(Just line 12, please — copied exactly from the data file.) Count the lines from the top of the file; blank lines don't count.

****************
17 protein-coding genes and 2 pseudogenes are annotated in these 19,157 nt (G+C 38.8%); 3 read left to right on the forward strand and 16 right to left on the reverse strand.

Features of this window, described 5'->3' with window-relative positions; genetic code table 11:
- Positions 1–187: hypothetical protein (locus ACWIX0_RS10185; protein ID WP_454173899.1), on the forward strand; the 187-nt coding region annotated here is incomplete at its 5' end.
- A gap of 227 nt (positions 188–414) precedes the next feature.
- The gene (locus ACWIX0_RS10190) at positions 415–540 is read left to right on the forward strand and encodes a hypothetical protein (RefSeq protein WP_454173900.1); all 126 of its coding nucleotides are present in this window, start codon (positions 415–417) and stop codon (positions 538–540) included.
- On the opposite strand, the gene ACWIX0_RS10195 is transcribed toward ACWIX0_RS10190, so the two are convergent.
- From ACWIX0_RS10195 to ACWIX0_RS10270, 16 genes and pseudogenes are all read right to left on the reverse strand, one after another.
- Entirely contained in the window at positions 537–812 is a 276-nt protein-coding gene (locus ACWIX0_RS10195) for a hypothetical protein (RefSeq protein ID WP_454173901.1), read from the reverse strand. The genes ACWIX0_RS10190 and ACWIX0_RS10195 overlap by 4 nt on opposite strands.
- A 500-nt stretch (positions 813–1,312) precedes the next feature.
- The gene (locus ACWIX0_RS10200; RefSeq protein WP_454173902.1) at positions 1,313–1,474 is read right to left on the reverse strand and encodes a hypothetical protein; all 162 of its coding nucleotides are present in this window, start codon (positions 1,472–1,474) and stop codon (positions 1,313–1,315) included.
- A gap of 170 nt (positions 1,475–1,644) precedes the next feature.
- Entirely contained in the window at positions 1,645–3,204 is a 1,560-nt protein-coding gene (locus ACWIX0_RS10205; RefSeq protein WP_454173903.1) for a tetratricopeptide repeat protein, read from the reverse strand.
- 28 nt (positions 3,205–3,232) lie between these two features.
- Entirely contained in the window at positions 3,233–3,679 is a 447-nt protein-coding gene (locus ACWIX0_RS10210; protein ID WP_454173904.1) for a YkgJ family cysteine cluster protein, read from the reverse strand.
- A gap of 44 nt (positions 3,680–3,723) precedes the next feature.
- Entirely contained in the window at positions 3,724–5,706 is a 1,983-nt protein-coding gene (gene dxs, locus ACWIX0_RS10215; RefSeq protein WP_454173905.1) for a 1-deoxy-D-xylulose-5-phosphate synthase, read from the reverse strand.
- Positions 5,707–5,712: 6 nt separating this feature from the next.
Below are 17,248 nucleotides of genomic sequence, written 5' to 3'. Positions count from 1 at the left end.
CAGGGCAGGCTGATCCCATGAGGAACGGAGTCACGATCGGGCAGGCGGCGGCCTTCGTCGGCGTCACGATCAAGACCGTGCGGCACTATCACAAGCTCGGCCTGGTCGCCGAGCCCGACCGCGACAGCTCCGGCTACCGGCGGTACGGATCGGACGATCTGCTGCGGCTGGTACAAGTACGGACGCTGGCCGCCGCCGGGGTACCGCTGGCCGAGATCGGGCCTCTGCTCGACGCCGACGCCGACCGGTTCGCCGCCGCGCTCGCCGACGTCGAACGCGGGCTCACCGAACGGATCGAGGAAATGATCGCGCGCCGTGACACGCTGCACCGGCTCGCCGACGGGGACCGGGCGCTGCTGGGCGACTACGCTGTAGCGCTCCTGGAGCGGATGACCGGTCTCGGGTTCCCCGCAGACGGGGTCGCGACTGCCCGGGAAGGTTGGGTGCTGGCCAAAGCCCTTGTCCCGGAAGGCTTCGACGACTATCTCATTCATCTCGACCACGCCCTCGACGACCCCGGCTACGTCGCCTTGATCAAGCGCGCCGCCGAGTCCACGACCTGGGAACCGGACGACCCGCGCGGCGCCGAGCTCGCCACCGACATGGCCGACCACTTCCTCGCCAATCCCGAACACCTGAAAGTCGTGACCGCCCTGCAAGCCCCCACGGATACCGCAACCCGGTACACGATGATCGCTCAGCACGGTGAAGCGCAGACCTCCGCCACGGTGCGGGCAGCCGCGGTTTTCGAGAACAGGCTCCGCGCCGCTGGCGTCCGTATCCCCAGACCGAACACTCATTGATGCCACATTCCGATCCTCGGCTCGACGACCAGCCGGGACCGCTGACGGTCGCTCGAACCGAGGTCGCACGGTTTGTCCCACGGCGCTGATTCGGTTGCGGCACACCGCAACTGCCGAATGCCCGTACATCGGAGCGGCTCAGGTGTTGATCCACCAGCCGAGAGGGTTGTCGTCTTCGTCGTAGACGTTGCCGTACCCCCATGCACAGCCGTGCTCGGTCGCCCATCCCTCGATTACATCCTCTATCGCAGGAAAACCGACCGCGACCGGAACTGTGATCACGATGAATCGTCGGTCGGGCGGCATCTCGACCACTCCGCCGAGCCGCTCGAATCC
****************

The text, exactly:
- Entirely contained in the window at positions 1,645–3,204 is a 1,560-nt protein-coding gene (locus ACWIX0_RS10205; RefSeq protein WP_454173903.1) for a tetratricopeptide repeat protein, read from the reverse strand.